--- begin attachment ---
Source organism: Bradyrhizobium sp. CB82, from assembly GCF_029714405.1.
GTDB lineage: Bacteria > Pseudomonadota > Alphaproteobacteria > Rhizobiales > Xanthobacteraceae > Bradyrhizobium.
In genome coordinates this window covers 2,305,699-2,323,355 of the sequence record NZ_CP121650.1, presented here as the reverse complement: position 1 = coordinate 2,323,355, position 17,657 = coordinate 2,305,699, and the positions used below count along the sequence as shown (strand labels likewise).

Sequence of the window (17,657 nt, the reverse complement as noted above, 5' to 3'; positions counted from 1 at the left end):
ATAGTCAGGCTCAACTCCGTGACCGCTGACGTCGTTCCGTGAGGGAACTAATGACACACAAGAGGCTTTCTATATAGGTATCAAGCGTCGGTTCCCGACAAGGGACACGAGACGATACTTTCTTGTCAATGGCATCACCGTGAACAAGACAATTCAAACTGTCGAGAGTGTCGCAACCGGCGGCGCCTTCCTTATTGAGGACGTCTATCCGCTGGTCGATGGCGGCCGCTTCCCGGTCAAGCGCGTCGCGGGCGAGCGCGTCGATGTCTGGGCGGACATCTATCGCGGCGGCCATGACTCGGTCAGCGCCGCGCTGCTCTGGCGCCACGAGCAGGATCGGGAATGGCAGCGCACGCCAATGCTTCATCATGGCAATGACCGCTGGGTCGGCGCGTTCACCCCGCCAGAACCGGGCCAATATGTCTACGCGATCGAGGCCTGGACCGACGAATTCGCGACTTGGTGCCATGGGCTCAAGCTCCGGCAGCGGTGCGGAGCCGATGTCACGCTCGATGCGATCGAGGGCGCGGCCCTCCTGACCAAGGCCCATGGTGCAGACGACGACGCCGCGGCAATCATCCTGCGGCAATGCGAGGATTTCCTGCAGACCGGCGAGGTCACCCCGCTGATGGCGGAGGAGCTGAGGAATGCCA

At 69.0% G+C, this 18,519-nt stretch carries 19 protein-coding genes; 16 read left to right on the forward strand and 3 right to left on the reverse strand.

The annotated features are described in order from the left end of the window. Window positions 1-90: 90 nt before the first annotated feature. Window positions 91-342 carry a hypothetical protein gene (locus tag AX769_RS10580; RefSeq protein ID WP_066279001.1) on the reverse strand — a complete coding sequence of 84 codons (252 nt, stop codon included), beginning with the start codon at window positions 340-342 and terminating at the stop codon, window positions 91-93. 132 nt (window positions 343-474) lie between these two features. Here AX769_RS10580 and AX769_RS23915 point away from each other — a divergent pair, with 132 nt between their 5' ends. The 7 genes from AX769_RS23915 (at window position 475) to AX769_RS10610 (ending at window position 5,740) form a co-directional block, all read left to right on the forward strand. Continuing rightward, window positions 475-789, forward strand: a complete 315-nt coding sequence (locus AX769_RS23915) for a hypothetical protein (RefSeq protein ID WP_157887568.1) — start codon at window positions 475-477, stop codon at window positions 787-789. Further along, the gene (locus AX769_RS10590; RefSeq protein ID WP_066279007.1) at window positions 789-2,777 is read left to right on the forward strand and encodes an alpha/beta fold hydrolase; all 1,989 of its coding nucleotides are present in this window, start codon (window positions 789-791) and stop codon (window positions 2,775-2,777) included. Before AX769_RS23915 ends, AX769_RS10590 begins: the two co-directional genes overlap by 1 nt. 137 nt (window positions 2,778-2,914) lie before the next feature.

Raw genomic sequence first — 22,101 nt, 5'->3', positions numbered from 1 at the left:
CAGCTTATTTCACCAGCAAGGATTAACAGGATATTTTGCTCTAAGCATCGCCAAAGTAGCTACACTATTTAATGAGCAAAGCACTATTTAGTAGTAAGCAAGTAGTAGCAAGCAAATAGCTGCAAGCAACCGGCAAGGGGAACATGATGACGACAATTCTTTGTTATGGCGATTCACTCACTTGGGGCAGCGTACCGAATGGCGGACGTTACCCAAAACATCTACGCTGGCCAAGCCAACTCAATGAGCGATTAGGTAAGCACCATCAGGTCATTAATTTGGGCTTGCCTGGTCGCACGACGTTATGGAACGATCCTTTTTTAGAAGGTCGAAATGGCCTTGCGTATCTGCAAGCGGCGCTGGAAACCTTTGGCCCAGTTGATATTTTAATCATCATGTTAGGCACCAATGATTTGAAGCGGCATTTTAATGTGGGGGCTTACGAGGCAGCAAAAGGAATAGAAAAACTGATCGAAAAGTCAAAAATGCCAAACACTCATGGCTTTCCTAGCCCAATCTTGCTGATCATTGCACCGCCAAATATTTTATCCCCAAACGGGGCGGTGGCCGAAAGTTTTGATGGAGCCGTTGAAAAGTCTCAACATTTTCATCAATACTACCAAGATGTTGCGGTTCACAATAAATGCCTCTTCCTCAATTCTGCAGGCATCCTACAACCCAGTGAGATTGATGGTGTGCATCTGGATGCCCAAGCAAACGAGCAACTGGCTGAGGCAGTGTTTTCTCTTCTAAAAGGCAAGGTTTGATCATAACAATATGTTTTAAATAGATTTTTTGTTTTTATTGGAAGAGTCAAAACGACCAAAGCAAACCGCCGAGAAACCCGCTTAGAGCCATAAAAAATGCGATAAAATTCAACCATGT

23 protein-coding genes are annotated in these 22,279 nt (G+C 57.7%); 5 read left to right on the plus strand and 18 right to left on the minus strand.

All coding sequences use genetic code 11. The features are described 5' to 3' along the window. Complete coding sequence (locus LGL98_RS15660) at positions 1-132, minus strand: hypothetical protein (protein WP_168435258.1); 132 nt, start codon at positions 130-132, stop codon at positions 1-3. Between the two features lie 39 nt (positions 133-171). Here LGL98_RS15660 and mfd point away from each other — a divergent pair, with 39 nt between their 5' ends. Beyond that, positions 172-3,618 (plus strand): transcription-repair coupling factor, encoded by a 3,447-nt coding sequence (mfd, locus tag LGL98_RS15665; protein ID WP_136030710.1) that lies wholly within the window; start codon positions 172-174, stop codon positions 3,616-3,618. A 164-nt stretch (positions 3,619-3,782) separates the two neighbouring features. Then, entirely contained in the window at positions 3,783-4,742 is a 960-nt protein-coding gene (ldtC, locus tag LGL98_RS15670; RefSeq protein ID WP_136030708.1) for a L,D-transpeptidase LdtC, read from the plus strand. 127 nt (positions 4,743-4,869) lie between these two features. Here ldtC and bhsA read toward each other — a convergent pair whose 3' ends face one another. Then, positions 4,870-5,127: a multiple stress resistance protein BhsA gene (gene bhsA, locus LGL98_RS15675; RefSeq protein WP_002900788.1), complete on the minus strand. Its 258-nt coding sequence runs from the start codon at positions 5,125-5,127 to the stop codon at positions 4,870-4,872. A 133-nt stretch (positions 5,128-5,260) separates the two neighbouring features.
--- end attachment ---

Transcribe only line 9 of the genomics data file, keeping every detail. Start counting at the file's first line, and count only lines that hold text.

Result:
CAGCTTATTTCACCAGCAAGGATTAACAGGATATTTTGCTCTAAGCATCGCCAAAGTAGCTACACTATTTAATGAGCAAAGCACTATTTAGTAGTAAGCAAGTAGTAGCAAGCAAATAGCTGCAAGCAACCGGCAAGGGGAACATGATGACGACAATTCTTTGTTATGGCGATTCACTCACTTGGGGCAGCGTACCGAATGGCGGACGTTACCCAAAACATCTACGCTGGCCAAGCCAACTCAATGAGCGATTAGGTAAGCACCATCAGGTCATTAATTTGGGCTTGCCTGGTCGCACGACGTTATGGAACGATCCTTTTTTAGAAGGTCGAAATGGCCTTGCGTATCTGCAAGCGGCGCTGGAAACCTTTGGCCCAGTTGATATTTTAATCATCATGTTAGGCACCAATGATTTGAAGCGGCATTTTAATGTGGGGGCTTACGAGGCAGCAAAAGGAATAGAAAAACTGATCGAAAAGTCAAAAATGCCAAACACTCATGGCTTTCCTAGCCCAATCTTGCTGATCATTGCACCGCCAAATATTTTATCCCCAAACGGGGCGGTGGCCGAAAGTTTTGATGGAGCCGTTGAAAAGTCTCAACATTTTCATCAATACTACCAAGATGTTGCGGTTCACAATAAATGCCTCTTCCTCAATTCTGCAGGCATCCTACAACCCAGTGAGATTGATGGTGTGCATCTGGATGCCCAAGCAAACGAGCAACTGGCTGAGGCAGTGTTTTCTCTTCTAAAAGGCAAGGTTTGATCATAACAATATGTTTTAAATAGATTTTTTGTTTTTATTGGAAGAGTCAAAACGACCAAAGCAAACCGCCGAGAAACCCGCTTAGAGCCATAAAAAATGCGATAAAATTCAACCATGT